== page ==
Every organization needs leadership – there are only two ways to meet the need: hire them or grow your own. The right answer for most organizations is a combination of these two approaches. Today’s Challenge is from a leader who asked, “How do you attract leaders?”
I’ll start by saying “attracting leaders” may represent a mindset that needs to change. I’m not sure you “attract them” as much as you seek them out. You pursue them! Yes, over time, you may create a reputation that would entice leaders to seek you out. However, for most organizations that day is in the distant future. For now, you will probably need to be more proactive. Here are a few ideas…
Target leaders – If you want leaders to join your organization the best approach is to recruit leaders. If you don’t focus your efforts on leaders, you will likely have a small percentage of your applicants who can actually lead. I’ve worked with leaders for years who understand this. They don’t just recruit football players and cheerleaders, they recruit the captain of the team. They want the leader.
Clarify your profile – One reason some people have trouble convincing leaders to join their team is the ambiguity around the profile. When you say “leadership” what do you mean? Does everyone on your team understand your working definition? If not, you may waste a lot of time recruiting and interviewing men and women who don’t meet the basic criteria to begin with. For more on this topic you may want to check out The Secret.
Offer real opportunities to lead – If you decide to recruit leaders, you’ll have to offer more than a job. Leaders want to lead. What are you willing to give to a new leader to lead? If not immediately, when can your new hire assume a real leadership role? Tell them what they can expect and when. If you are fortunate enough to land a real leader and you don’t give him or her the ball, chances are good you will lose them.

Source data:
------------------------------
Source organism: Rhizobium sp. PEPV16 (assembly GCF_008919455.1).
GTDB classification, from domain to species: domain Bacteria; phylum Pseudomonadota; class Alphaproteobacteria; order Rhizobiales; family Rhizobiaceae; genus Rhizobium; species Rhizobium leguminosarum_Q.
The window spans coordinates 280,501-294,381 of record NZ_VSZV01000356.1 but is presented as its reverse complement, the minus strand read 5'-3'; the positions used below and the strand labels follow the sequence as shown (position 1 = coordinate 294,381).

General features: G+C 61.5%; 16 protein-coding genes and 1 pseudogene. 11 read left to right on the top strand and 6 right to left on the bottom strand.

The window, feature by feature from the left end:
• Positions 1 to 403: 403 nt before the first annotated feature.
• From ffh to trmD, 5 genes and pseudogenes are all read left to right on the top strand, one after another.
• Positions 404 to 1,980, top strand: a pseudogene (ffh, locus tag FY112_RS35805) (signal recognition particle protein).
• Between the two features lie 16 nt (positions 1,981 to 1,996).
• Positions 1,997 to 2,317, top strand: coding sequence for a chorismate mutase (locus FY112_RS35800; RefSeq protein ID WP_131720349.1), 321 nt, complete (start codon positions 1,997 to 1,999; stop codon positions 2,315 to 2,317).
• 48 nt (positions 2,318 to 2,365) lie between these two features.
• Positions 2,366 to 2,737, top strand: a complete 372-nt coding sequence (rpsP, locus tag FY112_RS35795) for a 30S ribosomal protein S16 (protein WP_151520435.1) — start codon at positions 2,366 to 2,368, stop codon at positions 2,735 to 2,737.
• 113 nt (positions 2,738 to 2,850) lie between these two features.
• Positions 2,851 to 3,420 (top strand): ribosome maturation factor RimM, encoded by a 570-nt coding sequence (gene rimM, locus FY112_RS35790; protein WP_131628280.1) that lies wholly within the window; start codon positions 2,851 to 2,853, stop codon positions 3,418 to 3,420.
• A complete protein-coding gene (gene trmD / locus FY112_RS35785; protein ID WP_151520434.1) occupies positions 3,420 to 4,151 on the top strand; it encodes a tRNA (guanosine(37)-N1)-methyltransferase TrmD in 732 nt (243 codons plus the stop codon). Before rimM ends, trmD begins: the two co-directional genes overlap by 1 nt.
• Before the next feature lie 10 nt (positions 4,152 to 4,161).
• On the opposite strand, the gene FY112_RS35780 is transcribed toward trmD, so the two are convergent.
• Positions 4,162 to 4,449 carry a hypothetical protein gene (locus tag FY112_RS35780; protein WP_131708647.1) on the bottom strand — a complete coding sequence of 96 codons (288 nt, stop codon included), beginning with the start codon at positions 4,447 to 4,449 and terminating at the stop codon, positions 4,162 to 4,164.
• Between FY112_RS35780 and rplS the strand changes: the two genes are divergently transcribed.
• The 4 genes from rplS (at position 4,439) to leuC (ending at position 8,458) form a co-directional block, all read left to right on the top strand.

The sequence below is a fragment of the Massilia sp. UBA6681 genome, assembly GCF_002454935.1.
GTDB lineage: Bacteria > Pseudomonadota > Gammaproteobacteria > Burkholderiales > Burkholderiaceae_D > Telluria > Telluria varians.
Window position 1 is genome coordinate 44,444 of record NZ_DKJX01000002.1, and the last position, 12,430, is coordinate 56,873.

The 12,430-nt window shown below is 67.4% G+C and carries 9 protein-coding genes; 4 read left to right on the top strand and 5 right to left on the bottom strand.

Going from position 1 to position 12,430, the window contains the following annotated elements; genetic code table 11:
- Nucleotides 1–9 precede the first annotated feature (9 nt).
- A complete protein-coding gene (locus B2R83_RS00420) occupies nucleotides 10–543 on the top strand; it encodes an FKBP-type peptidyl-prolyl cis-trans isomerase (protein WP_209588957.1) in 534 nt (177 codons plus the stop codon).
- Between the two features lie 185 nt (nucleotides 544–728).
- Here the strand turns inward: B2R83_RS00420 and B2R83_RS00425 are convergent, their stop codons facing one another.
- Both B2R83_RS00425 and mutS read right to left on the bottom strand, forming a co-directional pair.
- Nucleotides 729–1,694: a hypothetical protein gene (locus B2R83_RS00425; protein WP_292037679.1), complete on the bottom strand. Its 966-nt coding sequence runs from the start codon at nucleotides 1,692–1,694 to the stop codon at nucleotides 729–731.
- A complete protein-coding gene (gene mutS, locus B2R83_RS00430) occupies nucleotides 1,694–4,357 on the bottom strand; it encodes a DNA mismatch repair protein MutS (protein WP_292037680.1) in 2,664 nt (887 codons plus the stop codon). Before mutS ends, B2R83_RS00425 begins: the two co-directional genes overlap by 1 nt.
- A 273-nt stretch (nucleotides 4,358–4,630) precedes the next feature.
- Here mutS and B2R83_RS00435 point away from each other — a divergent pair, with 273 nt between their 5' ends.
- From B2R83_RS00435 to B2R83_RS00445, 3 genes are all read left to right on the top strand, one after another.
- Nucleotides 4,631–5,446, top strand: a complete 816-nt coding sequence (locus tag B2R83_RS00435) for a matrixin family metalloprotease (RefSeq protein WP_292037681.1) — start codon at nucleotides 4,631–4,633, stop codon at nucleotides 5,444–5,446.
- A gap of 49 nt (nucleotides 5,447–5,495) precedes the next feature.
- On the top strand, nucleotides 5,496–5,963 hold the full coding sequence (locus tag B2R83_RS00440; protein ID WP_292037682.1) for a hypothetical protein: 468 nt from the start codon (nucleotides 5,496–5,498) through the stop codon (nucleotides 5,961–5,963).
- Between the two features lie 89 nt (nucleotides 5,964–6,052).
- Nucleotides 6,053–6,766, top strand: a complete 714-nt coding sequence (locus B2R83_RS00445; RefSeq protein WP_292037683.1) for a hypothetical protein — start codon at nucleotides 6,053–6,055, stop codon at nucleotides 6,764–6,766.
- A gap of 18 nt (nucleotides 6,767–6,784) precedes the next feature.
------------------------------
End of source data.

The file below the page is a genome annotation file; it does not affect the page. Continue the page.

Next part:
Invest in their personal growth – If you currently invest in the personal growth of your existing leaders, tell your candidates. Share sample development plans from other leaders on your team. Tell them about your process and plans to help them grow. Let them know your intention to add value to their life beyond the job. Remind them that when you become a better leader at work, the benefits also show up everywhere else they go for the rest of their life.
Let potential hires spend time with your existing leaders – This is a chance for your existing leaders to validate all you have told a candidate. Your message will have new resonance when it is echoed by a leader who has experienced all you’ve told the potential new hire. Be sure to allow the candidate ample time to ask questions during the process. The more the better!
A final word of encouragement… The war for leadership talent is real. However, you must fight the temptation to lower the bar when selecting leaders. Everything rises and falls on leadership. If you lower the bar on your leadership, you lower the bar for your entire organization.[GLS_Shield]
Author: Mark Miller
Mark is a business leader, author, communicator, photographer, husband, and father. He spends his time helping leaders grow.